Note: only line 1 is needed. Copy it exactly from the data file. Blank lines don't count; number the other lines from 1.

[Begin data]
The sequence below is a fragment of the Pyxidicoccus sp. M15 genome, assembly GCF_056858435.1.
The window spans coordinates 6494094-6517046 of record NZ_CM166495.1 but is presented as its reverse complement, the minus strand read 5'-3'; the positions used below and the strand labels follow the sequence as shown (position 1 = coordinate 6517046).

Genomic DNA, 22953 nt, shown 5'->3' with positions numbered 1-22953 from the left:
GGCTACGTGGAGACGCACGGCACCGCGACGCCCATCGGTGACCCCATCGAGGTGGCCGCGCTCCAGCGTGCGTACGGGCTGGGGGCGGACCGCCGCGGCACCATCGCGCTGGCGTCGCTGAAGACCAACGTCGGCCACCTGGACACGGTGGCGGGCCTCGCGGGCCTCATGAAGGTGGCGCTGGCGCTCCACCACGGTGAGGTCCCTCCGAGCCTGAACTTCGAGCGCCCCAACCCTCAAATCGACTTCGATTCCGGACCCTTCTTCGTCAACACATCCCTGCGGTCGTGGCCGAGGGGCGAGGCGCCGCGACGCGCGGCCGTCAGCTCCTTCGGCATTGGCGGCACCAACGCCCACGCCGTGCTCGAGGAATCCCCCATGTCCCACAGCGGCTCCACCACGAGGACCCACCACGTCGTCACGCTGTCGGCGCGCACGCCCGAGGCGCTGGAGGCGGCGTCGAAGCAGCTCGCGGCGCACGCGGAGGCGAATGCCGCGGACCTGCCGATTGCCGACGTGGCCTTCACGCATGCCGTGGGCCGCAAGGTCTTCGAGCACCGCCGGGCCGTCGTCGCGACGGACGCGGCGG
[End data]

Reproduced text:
The sequence below is a fragment of the Pyxidicoccus sp. M15 genome, assembly GCF_056858435.1.